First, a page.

RESULTS

EBP1 regulates Suv39H1

Our recent study of genetic ablation of Ebp1 in mice demonstrated that the loss of Ebp1 elicits upregulation of Suv39H1, which encodes a histone-lysine N-methyltransferase, that not only affects mammalian gene expression, but also its methyltransferase activity during embryonic development. In accordance with enriched H3K9 trimethylation visualized at 4’,6-diamidino-2-phenylindole (DAPI)-dense heterochromatin, we found that the protein level of Suv39H1 was notably increased in Ebp1(−/−) MEFs compared with Ebp1(+/+) MEFs, and that protein aggregation was enriched at regions of euchromatin as identified by high levels of H3 acetylation (Fig. 1A, B). In addition, we clarified that H3K9 trimethylation was increased in embryo brain lysate of Ebp1(−/−) mice (Fig. 1C). Depletion of Ebp1 also enhanced protein levels of Suv39H1 (Fig. 1D). These findings indicate that, in addition to transcriptional regulation, EBP1 may regulate Suv39H1 at the protein level.

To further assess the role of EBP1 in Suv39H1 regulation, we transfected GFP-tagged Suv39H1 with or without EBP1 and performed cellular fractionation analysis. As anticipated, in the nuclear fraction, we found that the protein level of Suv39H1 was decreased, and taken in accordance with reduced H3K9 methylation in the presence of Flag-EBP1 expression, reflects decreased enzymatic activity of Suv39H1 (Fig. 1E). Moreover, we found decreased binding of Suv39H1 to histone H3 under the condition of Ebp1 overexpression (Fig. 1F). However, there was neither detectable H3K9 methylation nor alteration of Suv39H1 levels in the cytosolic fraction, indicating this event occurs in the nucleus. Commensurate with this finding, we also found that increased expression of Ebp1 reduces protein levels of Suv39H1 in a dose-dependent manner, further indicating that EBP1 influences methyltransferase activity of Suv39H1 by reducing its protein level (Fig. 1G).

EBP1 physically interacts with Suv39H1

To determine whether EBP1 physically interacts with Suv39H1, we cotransfected GST-Suv39H1 with various fragments of GFP-EBP1 in HEK293T cells. GST pull-down experiments revealed that EBP1 directly interacts with Suv39H1, and its N-terminus 54 amino acid residues are indispensable for the interaction between EBP1 and Suv39H1 (Fig. 2A). To map the specific region of Suv39H1 that binds to EBP1, we generated a series of Suv39H1 fragments (Fig. 2B) and performed mapping analysis. We found that EBP1 weakly binds to full-length Suv39H1 and to the N-terminal domain (amino acids 1-179) that includes an essential chromatin organization modifier domain (chromodomain), which is a major reader of histone methylation tags in proteins, at amino acids 44-88. However, EBP1 robustly bound to the SET domain of Suv39H1, which is a conserved site for lysine methylation (Fig. 2C). To identify the residues involved in this interaction, we first verified the association between EBP1 and the SET domain of Suv39H1 by demonstrating increased binding in response to increased Ebp1 expression (Fig. 2D), and found that a deletion mutant of Suv39H1 lacking the SET domain (ΔSET) completely lost its binding ability to EBP1 (Fig. 2E). These findings show that EBP1 predominantly binds to the SET domain of Suv39H1, thereby accounting for the effect of EBP1 in the regulation of methyltransferase activity.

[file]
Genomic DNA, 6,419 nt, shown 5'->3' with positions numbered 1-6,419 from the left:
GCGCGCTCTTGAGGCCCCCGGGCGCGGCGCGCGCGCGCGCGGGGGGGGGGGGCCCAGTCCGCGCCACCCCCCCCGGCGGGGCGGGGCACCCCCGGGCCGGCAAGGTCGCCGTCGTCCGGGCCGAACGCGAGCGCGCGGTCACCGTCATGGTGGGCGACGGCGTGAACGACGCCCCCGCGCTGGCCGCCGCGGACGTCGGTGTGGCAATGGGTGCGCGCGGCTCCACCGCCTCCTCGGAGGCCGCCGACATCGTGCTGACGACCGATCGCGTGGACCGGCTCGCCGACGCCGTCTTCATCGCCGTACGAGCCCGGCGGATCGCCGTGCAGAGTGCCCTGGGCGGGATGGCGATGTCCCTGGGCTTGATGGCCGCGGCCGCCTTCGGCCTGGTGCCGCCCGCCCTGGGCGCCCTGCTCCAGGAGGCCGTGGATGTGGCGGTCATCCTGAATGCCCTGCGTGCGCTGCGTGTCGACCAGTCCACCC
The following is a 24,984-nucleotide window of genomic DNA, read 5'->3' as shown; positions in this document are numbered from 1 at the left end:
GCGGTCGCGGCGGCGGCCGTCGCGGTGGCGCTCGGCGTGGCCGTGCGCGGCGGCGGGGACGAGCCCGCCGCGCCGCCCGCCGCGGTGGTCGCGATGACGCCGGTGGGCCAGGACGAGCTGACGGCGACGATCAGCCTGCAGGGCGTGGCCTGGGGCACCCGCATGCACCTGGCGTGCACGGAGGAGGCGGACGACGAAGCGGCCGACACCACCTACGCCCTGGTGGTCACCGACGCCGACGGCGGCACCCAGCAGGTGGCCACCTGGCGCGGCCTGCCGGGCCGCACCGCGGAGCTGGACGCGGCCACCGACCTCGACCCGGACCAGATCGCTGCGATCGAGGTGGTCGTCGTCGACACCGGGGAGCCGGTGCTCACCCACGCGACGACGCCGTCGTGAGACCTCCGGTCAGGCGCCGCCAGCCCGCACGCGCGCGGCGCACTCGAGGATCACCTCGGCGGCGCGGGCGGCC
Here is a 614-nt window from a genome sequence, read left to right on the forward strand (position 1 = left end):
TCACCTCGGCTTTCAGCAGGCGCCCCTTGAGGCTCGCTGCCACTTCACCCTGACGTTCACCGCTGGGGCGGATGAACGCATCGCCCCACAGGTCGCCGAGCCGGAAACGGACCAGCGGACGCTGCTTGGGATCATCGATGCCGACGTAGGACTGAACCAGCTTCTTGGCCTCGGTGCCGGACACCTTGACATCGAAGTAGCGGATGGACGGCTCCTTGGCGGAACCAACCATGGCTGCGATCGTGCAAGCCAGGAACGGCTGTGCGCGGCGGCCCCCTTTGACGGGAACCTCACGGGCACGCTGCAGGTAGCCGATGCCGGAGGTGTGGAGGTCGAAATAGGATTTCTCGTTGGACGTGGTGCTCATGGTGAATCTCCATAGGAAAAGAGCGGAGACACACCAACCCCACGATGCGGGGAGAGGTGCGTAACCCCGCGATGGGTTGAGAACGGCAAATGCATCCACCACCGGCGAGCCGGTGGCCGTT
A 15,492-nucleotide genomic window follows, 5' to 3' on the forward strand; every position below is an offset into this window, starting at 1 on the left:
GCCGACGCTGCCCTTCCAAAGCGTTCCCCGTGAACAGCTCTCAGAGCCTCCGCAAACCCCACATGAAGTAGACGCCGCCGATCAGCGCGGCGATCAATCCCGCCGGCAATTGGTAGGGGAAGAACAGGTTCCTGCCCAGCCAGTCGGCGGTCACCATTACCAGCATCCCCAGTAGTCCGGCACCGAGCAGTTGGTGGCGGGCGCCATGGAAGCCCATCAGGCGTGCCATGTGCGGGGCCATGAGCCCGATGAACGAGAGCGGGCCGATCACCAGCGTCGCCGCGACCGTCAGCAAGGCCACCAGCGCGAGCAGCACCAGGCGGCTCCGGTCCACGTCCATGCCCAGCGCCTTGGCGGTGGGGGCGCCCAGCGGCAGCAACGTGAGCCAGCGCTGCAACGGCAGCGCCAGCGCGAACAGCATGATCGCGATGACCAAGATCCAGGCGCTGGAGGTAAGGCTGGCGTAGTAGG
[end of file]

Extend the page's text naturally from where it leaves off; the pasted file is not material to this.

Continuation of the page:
As Ebp1 expression alters Suv39H1 protein levels and EBP1 strongly binds to the SET domain of Suv39H1, we next determined whether the binding of EBP1 to Suv39H1 is involved in the regulation of Suv39H1 protein level. Cotransfection of Flag-EBP1 with GST-tagged wildtype (WT)-Suv39H1 or a deletion mutant lacking either the catalytic SET domain (ΔSET) or the chromodomain (Δchromo) was performed, and we found that Ebp1 expression decreased Suv39H1 protein level in both the WT and Δchromo mutant. In contrast, we found that the ΔSET Suv39H1 mutant lost the ability to associate with EBP1, and in fact resulted in increased levels of Suv39H1 protein (Fig. 2F), indicating that EBP1 stably regulates Suv39H1 protein levels by direct interaction with the SET domain.

EBP1 controls Suv39H1 stability via UPS

To explore the molecular mechanisms underlying EBP1-induced reduction of Suv39H1, we first examined the half-life of Suv39H1, and found that it was markedly decreased in Ebp1-expressing cells compared to control cells. Further, we found that Suv39H1 protein levels were unaltered for up to an hour after treatment of cycloheximide (CHX), which is an inhibitor of eukaryotic translation (Fig. 3A). As we previously reported that EBP1 links to a binding partner in UPS (4, 5), we next examined whether proteasomal degradation is involved in the observed reduction of Suv39H1. Pretreatment of the proteasome inhibitor MG132 efficiently protects Suv39H1 from EBP1-mediated degradation, indicating that EBP1 decreases Suv39H1 protein abundance by promoting ubiquitination-dependent proteasomal degradation (Fig. 3B). Moreover, GST pull-down experiments using cells cotransfected with GST-Suv39H1 and HA-tagged ubiquitin showed that Suv39H1 was remarkably ubiquitinated in the presence of Ebp1 expression compared with control vector- expressing cells (Fig. 3C). In contrast, silencing of Ebp1 by siRNA inhibited Suv39H1 ubiquitination (Fig. 3D). Thus, EBP1 facilitates degradation of Suv39H1 by the ubiquitin-proteasome pathway.